I'm designing a hypothetical newly discovered planet in our solar system that has an ecosystem comparable to Earth's that supports intelligent life. The explanation given for the planet remaining undiscovered for so long is that a lot of dust has accumulated in the planet's L1 Lagrange point and this has had the effect of obscuring it from Earth telescopes. In the current design, the planet's ecosystem is a universal desert with the minimum water required to sustain a water cycle. The planet has an orbit that is perpendicular to the ecliptic plane at the same distance from the sun as Mars and exactly 90 degrees to Mars' orbit, in orbital resonance with the red planet so that they never collide. The planet has a strong magnetic field, and the gravity to retain its atmosphere, which resembles Earth's, but with more greenhouse gases so as to retain more heat - it is further from the sun than Earth after all.

My question is - would the accumulation of dust in the L1 Lagrange point also block the sun's heat to the point the planet would become too cold to support life? To plausibly avoid detection from Earth until recent history, would it have to be even further away from the sun as well has having an eccentric angle of orbit? Would it work better to make it an undiscovered desert planet closer to the sun than Earth, with an accumulation of dust in the L2 Lagrange point?

  • $\begingroup$ You migth want to ask this question in the worldbuilding stack exchange. $\endgroup$ May 26, 2022 at 17:15
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    $\begingroup$ There would be no need to see the planet to detect its presence, its effect on the motion of other planets would be enough to detect it anyway, even without visual confirmation. $\endgroup$ May 26, 2022 at 20:30
  • $\begingroup$ Shouldn't the Kozai mechanism eject this hypothetical planet due to its high inclination? $\endgroup$
    – WarpPrime
    May 27, 2022 at 12:02
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    $\begingroup$ This is incidental to the question, but a planet doesn't have an L1 Lagrange point. Lagrange points are defined for two bodies orbiting each other. So the Sun-Earth system has Lagrange points, or the Earth-Moon system has Lagrange points. The Earth alone doesn't have Lagrange points. $\endgroup$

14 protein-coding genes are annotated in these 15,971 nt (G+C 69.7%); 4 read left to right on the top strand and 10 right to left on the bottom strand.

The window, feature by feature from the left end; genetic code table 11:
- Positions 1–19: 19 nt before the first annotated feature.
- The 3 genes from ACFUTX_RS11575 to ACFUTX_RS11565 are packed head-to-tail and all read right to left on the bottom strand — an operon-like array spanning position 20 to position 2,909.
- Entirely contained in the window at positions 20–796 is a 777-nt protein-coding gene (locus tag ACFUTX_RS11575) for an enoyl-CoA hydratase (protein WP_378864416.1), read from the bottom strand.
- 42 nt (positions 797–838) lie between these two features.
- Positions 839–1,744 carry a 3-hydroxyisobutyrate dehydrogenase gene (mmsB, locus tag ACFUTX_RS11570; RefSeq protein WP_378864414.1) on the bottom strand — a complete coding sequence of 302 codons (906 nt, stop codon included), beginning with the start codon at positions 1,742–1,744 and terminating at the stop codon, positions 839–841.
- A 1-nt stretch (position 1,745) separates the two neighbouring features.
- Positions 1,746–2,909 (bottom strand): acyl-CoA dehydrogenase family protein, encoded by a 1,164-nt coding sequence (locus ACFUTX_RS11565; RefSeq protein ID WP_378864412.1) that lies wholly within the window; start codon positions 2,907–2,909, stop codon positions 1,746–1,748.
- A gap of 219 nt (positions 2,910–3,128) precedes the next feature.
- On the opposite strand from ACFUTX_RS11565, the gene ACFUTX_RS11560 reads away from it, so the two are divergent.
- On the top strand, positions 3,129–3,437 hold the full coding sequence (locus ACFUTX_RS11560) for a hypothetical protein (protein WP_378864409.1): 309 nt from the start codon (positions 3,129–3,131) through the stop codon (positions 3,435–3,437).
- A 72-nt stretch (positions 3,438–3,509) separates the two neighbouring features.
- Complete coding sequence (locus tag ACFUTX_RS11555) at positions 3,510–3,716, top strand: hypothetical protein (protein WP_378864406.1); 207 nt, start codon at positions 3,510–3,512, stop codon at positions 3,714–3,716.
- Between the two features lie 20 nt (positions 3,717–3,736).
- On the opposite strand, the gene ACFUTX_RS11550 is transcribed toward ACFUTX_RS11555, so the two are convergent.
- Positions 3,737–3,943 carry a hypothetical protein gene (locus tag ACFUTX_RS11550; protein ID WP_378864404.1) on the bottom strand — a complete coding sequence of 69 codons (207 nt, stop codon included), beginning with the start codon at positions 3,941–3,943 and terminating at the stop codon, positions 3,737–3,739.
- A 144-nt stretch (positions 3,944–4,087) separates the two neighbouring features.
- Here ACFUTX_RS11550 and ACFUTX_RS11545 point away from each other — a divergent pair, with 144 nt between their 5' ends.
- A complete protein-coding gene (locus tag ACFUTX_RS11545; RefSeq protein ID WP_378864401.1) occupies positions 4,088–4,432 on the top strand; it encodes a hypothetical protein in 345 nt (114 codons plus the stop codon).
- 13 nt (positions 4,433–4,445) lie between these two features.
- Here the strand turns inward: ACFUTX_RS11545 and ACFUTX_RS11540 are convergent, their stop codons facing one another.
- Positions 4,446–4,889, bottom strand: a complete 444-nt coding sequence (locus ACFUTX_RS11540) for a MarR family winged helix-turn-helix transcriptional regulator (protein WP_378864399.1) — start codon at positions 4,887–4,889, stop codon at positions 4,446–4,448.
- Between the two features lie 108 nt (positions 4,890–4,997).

– zephyr
    May 27, 2022 at 20:20

1 Answer 1



The L1 point is unstable and dust doesn't accumulate there.

A dust cloud could not be large and dense enough to obscure a planet without being so massive that it would contract under its own gravity, and form a new moon.

Moreover, dust is not invisible. If there was a huge dense cloud of dust, it would reflect the sun light and we would see it. If it was perfectly black it obscure the stars behind it and we would see it.

  • $\begingroup$ Additional, also a dust cloud in, say, Venus' L1 point would not stop us from detecting Venus due to the phase angle $\endgroup$ May 26, 2022 at 7:35
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    $\begingroup$ Ah I see. I presume as well that a close in planet orbiting at a strange angle to the ecliptic would be easy to spot. At what distance would a planet orbiting perpendicular to the ecliptic be overwhelmed by the lights of the galactic plane? $\endgroup$ May 26, 2022 at 9:02
  • $\begingroup$ There are quite a lot of unknowns! A planet comparable to the Earth, at about 10AU (similar to Saturn) would be close to the limit of naked eye visibility, and would be unlikely to have been discovered prior to 1781 (when Uranus was discovered) and could conceivably have remained undiscovered until systematic photographic surveys in the early 20th century. It is challenging to design a "habitable" newly discovered planet $\endgroup$
    – James K
    May 26, 2022 at 16:55
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    $\begingroup$ However this is no longer anything really about "Astronomy" so perhaps further questions could be asked on Worldbuilding @Emeraldminer $\endgroup$
    – James K
    May 26, 2022 at 21:05
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    $\begingroup$ Ah OK. There are definitely other questions about planet design in Astronomy though. The question about habitable zone limits is definitely Astronomy. I notice that there is disparity in opinions about what the limits of the habitable zone are. A recurring theme is that planets with uniform desert ecosystems are habitable both closer in to the sun and further out as well. $\endgroup$ May 27, 2022 at 9:39

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